Just above the mediumwave broadcast band, 160 meters is the lowest radio frequency band allotted for use by amateur radio operators in most countries. Seasoned operators refer to 160 meters as Top Band; it is also referred to sometimes as the "Gentlemen's Band" in comparison to the often-freewheeling 80 meters allocation. Effective 160 meter operation can be particularly challenging, as full sized antennas (on the order of a half-wavelength or more), are difficult to come by for many amateurs with limited space. Nevertheless, many radio amateurs successfully communicate over extremely long distances with relatively small antennas. 160 meters is populated by many hightly dedicated experimenters, as it is a proving ground for ingenuity in antenna design and operating technique. Much about ionospheric propagation on 160 meters is still unknown. Phenomena such as "chordal hop" propagation are frequently observed on "top band" as well as several unexplained long-distance openings. Additionally, inexplicable radio blackouts, such as are sometimes encountered on the A.M. Broadcast band, as well, can occur on 160 meters. Much speculation about these events has been put forth by the scientific community, and 160 meter operators are in a unique position to investigate such fascinating mysteries. The original "magic of radio" is very much alive and well on 160 meters.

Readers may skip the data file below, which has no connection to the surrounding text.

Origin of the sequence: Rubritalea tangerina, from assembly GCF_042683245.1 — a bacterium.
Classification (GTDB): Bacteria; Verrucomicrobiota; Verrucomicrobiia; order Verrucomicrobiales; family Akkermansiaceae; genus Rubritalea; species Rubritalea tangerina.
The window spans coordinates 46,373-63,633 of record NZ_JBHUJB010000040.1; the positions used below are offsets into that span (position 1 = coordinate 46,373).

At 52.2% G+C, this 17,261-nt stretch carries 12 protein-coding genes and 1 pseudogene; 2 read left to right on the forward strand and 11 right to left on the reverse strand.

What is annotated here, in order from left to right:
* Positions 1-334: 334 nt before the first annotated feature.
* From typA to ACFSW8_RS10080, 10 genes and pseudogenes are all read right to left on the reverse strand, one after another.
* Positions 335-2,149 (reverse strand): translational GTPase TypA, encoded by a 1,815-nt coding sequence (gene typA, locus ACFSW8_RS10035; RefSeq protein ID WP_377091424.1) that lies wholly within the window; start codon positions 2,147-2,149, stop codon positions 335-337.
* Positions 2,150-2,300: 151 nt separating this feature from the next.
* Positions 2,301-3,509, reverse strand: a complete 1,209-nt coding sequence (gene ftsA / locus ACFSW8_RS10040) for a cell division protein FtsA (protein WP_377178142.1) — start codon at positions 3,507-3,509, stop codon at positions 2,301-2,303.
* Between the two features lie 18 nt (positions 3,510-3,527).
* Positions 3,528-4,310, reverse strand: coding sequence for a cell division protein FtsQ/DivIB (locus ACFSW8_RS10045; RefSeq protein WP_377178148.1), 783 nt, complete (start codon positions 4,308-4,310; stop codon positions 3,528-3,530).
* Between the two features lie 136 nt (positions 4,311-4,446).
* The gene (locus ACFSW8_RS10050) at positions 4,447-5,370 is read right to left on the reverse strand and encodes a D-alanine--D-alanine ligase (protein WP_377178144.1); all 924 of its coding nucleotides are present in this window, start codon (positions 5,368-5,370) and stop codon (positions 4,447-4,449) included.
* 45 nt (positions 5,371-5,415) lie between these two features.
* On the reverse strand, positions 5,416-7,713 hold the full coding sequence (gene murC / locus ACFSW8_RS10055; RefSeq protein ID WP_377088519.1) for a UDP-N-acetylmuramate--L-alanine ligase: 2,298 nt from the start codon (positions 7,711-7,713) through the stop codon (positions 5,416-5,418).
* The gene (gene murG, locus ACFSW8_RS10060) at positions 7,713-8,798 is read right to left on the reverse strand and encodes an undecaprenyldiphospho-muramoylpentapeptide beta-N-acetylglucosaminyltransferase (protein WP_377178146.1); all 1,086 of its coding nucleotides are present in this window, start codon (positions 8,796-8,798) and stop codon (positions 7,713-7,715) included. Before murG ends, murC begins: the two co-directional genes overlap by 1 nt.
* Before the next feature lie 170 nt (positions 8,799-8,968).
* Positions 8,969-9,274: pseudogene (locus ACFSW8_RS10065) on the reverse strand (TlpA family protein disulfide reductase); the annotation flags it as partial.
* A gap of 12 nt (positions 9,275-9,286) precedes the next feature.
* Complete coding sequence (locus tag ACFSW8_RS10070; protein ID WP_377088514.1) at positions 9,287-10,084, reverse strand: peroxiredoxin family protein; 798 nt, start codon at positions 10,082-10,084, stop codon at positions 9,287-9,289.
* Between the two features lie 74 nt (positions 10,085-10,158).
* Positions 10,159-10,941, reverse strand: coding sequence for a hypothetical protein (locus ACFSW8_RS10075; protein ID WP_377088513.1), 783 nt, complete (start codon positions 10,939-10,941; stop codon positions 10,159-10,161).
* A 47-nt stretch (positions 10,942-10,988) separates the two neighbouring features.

160 meters has an interesting history in Amateur Radio, as well. It is one of the oldest amateur bands, and was the staple of reliable communication in the early days of Amateur Radio, when the majority of communications were relatively short distance. As the higher frequency bands were developed, along with the associated smaller, more convenient antennas, 160 meters fell in to a period of relative disuse. Although there has always been activity on the band, fewer and fewer hams were willing to put up the sort of antennas necessary to take advantage of the band's unique properties. The H.F. bands were so much easier to use, and used up a lot less real estate. Additionally, after World War II, a large part of the American 160 band was allocated to Loran navigational beacons. Regional power restrictions for the remaining sections of the band were put in place as well. Many older hams recall, with no great fondness, the ear-shattering racket of nearby Loran stations. Great ingenuity was used to eliminate the pulse noise of the powerful beacons, through such famous cicuitry as the "Select-O-Ject of the late 1950s," the technology of which was adapted to modern noise blanking circuits used in most current amateur receivers and transceivers. Despite the countless challenges thrust upon the small but dedicated band of 160 operators, the band survived. With the demise of Loran, the band experienced a new birth. The regional power restrictions have been removed, and 160 is no longer the "orphan" band it had been for nearly half a century.
That's what saying Wikipedia about the 160m band - interesting isn't it?
73, Petr OK1RP